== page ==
Packaging serves many purposes. It protects products, keeping them safe from contamination. It allows us to display vital information about how to use and dispose of goods safely. Packaging makes it easy to dispense a product, or to reseal it after use, and can help preserve a product for extended periods. It also offers convenience and portion control to match the different needs of consumers. In developing and emerging countries, many products such as margarines and shampoos are sold in single-use sachets to make them more accessible and affordable for people on low incomes.
However, packaging can often end up as waste in landfill or as litter. Just 14% of the plastic packaging used globally makes its way to recycling plants, a third is left in fragile ecosystems and 40% ends up in landfill. It is estimated that by 2050, there will be more plastic than fish in the world’s oceans1.
Concern is also growing about the resources being used to produce packaging. This concern has led to commitments by some leading manufacturers, including Unilever, to minimise resource inputs and increase the recyclability of packaging.
The Waste & Packaging pillar of our Unilever Sustainable Living Plan contributes to a number of the UN Global Goals for Sustainable Development. In particular, shifting away from the “take-make-dispose” model of consumption to one which is circular, is a key priority in achieving Goal 12 – Sustainable Consumption & Production. Other relevant Global Goals include Goal 8 – Decent work and economic growth; Goal 9 – Industry, innovation and infrastructure; Goal 11 – Sustainable cities & communities; Goal 12 – Responsible consumption & production; and Goal 14 – Life below water.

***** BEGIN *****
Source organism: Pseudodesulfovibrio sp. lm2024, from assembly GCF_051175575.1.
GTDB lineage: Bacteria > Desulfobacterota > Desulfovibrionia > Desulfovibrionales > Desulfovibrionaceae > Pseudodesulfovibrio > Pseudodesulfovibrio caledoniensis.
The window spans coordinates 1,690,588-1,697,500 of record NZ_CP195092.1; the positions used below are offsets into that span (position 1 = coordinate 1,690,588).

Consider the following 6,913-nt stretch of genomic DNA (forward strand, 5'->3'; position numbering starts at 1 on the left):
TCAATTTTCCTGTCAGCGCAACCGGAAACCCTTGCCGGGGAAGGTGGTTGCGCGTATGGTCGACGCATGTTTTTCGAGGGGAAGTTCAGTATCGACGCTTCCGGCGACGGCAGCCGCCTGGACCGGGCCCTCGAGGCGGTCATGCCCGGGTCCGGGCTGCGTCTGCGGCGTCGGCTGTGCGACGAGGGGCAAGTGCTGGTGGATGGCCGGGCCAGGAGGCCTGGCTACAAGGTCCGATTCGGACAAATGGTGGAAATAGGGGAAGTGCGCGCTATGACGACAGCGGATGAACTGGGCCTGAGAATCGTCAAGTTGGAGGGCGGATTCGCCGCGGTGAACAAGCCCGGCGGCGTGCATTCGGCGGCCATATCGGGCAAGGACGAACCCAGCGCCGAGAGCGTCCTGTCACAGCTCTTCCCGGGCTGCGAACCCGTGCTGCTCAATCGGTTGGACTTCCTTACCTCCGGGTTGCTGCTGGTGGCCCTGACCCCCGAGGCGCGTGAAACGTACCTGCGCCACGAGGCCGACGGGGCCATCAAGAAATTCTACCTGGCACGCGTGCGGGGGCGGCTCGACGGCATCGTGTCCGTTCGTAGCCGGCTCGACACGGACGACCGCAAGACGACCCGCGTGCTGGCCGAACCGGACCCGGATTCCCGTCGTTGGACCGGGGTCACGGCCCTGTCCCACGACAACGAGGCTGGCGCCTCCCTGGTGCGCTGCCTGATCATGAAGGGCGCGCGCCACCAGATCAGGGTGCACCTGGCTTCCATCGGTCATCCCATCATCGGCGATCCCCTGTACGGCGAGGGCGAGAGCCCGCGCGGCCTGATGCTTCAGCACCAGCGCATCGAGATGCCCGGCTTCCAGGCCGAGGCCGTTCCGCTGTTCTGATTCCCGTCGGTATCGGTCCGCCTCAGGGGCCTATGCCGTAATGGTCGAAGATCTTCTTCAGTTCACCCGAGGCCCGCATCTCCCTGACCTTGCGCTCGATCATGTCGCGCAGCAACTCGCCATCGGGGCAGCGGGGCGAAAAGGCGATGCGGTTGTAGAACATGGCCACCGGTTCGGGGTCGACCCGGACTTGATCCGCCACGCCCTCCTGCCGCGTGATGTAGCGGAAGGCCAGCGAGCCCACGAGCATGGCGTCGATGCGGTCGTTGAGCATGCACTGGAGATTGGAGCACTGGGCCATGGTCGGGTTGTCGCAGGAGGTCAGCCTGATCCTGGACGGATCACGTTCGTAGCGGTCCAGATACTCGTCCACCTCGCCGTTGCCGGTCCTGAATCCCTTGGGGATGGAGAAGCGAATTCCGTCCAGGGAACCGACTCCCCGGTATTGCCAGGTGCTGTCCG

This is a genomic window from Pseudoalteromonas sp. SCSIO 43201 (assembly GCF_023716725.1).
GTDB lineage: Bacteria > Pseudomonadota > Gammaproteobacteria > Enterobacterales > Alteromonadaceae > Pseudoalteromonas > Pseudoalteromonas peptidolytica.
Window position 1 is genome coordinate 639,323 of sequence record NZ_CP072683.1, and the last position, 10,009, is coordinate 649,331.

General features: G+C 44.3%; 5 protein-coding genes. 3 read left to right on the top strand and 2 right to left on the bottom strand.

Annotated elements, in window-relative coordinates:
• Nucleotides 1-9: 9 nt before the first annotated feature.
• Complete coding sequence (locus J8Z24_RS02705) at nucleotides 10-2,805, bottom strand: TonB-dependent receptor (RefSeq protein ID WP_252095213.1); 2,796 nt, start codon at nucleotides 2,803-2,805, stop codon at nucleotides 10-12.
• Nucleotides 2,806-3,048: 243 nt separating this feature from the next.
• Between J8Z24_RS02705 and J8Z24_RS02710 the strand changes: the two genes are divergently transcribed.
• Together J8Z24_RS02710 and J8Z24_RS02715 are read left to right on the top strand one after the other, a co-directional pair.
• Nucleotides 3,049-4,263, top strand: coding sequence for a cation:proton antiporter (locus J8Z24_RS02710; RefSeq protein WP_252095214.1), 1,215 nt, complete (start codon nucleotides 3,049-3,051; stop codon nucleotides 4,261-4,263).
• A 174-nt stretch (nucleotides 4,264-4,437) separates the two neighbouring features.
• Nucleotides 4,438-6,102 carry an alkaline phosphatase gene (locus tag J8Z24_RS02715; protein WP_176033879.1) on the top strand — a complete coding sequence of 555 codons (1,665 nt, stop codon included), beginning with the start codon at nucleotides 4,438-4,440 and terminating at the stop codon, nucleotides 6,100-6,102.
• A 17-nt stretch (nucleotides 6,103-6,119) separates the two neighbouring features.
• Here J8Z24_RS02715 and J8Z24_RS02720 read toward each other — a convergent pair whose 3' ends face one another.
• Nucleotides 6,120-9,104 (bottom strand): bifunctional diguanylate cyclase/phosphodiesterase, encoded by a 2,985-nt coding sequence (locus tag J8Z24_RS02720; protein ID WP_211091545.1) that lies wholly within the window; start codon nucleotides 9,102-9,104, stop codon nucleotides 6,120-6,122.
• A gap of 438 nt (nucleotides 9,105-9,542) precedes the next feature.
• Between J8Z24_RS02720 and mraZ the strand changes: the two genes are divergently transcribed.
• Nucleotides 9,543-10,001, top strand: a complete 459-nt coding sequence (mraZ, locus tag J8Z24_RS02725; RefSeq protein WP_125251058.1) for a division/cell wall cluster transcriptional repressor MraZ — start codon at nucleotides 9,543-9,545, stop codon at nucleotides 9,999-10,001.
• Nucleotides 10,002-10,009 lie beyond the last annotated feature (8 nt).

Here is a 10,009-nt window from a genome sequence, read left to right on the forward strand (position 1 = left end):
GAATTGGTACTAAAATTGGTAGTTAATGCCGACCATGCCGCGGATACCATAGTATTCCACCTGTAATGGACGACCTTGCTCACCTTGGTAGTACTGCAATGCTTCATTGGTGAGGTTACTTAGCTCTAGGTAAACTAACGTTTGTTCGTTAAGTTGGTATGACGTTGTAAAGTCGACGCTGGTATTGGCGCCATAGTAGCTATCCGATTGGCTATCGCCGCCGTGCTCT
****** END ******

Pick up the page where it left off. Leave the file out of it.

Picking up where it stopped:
The business case for action is clear. By using resources more efficiently we can cut costs, ensure we have affordable access to the materials we need for the long-term and be more appealing to consumers who prefer brands that are careful with their use of natural resources.